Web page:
Apps like Spot Hero, Curb Flip, BestParking, and ParkMe make it easy to make money without sacrificing the convenience of your parking spot. If you're interested in learning more, email RapidRide@seattle.gov

Restricted Parking Zone (RPZ) 8 updates
SDOT is beginning to review RPZ 8 in Eastlake to determine if it may be updated to better reflect current community needs. 
If you're interested in learning more and/or helping define the potential updates to Restricted Parking Zone (RPZ) 8, email RapidRide@seattle.gov


Project timeline

  1. Planning (2014-2017): We collected traffic data, reviewed plans, and gathered community experiences to define options.
  2. Design (2017-2023): We are collaborating with the community, working to secure regulatory approval (e.g., Environmental Assessment), and developing a more detailed final design. 
  3. Construction (as soon as 2023): We will construct the project and keep the community informed on the latest construction updates, schedule, and expected impacts. 

Upcoming RapidRide J Line activities and milestones

    • Collaborate with community members and businesses to analyze any new impacts from the shortened route, north of the University Bridge.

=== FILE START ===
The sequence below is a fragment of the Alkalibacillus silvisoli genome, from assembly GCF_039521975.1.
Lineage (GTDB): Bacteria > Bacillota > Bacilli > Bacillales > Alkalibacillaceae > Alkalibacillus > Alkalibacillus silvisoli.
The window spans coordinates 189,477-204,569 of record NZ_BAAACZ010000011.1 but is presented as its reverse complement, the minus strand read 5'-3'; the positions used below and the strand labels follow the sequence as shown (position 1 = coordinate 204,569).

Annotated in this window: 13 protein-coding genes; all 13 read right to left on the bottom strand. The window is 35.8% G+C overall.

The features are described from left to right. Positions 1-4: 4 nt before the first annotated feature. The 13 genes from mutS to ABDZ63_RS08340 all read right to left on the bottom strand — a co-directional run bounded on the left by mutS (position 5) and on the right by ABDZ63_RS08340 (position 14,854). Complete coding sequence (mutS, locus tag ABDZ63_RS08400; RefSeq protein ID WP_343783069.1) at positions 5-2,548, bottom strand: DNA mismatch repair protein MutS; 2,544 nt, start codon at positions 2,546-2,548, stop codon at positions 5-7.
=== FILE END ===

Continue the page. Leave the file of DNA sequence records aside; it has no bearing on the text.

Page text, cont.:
• Submit the Supplemental Environmental Assessment to the Federal Transit Administration for review and 30-day public comment period in 2021. 
    • Receive an environmental determination from the Federal Transit Administration based on the project's original and Supplemental Environmental Assessment
    • Respond to public comments from the original and the Supplemental Environmental Assessment. 
    • Secure grant funding for the project in collaboration with the Federal Transit Administration.

RapidRide J Line outreach conducted to date

 From 2015-2019 the project has engaged the public with: 

  • 53 community meetings and briefings
  • More than 1,000 community members engaged
  • Notifications to more than 40,000 neighborhood residents and businesses 

Phase 1 - Mode Analysis and Existing Conditions
February 2015                              Presented to Eastlake District Council meeting
Phase 2 - Characteristics of BRT and Multimodal Components
March-April 2015 Key stakeholder group outreach, including phone calls to develop an outreach list